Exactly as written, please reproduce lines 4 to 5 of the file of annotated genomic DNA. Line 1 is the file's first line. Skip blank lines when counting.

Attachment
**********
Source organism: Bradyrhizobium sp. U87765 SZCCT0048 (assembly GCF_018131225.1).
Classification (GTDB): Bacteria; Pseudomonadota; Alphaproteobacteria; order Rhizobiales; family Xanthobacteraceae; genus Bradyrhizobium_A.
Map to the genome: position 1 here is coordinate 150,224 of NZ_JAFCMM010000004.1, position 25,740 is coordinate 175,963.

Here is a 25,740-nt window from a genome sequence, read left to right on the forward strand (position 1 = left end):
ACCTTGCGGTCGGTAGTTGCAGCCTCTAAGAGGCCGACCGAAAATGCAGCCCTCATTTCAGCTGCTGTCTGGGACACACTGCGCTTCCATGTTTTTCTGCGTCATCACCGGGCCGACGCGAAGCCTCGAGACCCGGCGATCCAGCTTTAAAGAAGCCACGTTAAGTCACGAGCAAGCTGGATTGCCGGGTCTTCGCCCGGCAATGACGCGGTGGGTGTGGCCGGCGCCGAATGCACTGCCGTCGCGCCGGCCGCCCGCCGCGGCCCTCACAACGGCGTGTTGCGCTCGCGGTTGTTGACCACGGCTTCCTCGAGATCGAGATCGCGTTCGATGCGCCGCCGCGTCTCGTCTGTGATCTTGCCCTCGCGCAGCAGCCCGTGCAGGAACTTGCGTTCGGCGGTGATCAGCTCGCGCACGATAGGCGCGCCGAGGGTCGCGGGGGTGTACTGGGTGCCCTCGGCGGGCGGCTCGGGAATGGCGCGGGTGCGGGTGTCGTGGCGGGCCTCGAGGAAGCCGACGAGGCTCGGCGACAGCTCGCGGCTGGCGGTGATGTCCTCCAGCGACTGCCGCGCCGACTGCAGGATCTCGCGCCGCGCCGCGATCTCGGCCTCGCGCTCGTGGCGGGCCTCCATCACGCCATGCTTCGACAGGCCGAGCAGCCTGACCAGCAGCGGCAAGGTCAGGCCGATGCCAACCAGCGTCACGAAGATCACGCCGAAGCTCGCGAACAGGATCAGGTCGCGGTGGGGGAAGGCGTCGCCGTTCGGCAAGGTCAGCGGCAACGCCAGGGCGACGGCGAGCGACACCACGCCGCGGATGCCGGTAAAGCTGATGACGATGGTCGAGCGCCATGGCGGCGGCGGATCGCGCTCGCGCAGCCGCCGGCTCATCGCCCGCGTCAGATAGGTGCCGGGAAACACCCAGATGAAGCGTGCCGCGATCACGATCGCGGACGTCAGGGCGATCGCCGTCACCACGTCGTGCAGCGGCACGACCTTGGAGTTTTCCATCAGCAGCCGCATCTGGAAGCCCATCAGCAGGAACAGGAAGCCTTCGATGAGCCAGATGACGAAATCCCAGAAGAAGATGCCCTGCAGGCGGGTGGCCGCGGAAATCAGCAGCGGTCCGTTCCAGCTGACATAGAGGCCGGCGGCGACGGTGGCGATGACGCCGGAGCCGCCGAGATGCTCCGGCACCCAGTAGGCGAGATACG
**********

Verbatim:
Here is a 25,740-nt window from a genome sequence, read left to right on the forward strand (position 1 = left end):
ACCTTGCGGTCGGTAGTTGCAGCCTCTAAGAGGCCGACCGAAAATGCAGCCCTCATTTCAGCTGCTGTCTGGGACACACTGCGCTTCCATGTTTTTCTGCGTCATCACCGGGCCGACGCGAAGCCTCGAGACCCGGCGATCCAGCTTTAAAGAAGCCACGTTAAGTCACGAGCAAGCTGGATTGCCGGGTCTTCGCCCGGCAATGACGCGGTGGGTGTGGCCGGCGCCGAATGCACTGCCGTCGCGCCGGCCGCCCGCCGCGGCCCTCACAACGGCGTGTTGCGCTCGCGGTTGTTGACCACGGCTTCCTCGAGATCGAGATCGCGTTCGATGCGCCGCCGCGTCTCGTCTGTGATCTTGCCCTCGCGCAGCAGCCCGTGCAGGAACTTGCGTTCGGCGGTGATCAGCTCGCGCACGATAGGCGCGCCGAGGGTCGCGGGGGTGTACTGGGTGCCCTCGGCGGGCGGCTCGGGAATGGCGCGGGTGCGGGTGTCGTGGCGGGCCTCGAGGAAGCCGACGAGGCTCGGCGACAGCTCGCGGCTGGCGGTGATGTCCTCCAGCGACTGCCGCGCCGACTGCAGGATCTCGCGCCGCGCCGCGATCTCGGCCTCGCGCTCGTGGCGGGCCTCCATCACGCCATGCTTCGACAGGCCGAGCAGCCTGACCAGCAGCGGCAAGGTCAGGCCGATGCCAACCAGCGTCACGAAGATCACGCCGAAGCTCGCGAACAGGATCAGGTCGCGGTGGGGGAAGGCGTCGCCGTTCGGCAAGGTCAGCGGCAACGCCAGGGCGACGGCGAGCGACACCACGCCGCGGATGCCGGTAAAGCTGATGACGATGGTCGAGCGCCATGGCGGCGGCGGATCGCGCTCGCGCAGCCGCCGGCTCATCGCCCGCGTCAGATAGGTGCCGGGAAACACCCAGATGAAGCGTGCCGCGATCACGATCGCGGACGTCAGGGCGATCGCCGTCACCACGTCGTGCAGCGGCACGACCTTGGAGTTTTCCATCAGCAGCCGCATCTGGAAGCCCATCAGCAGGAACAGGAAGCCTTCGATGAGCCAGATGACGAAATCCCAGAAGAAGATGCCCTGCAGGCGGGTGGCCGCGGAAATCAGCAGCGGTCCGTTCCAGCTGACATAGAGGCCGGCGGCGACGGTGGCGATGACGCCGGAGCCGCCGAGATGCTCCGGCACCCAGTAGGCGAGATACG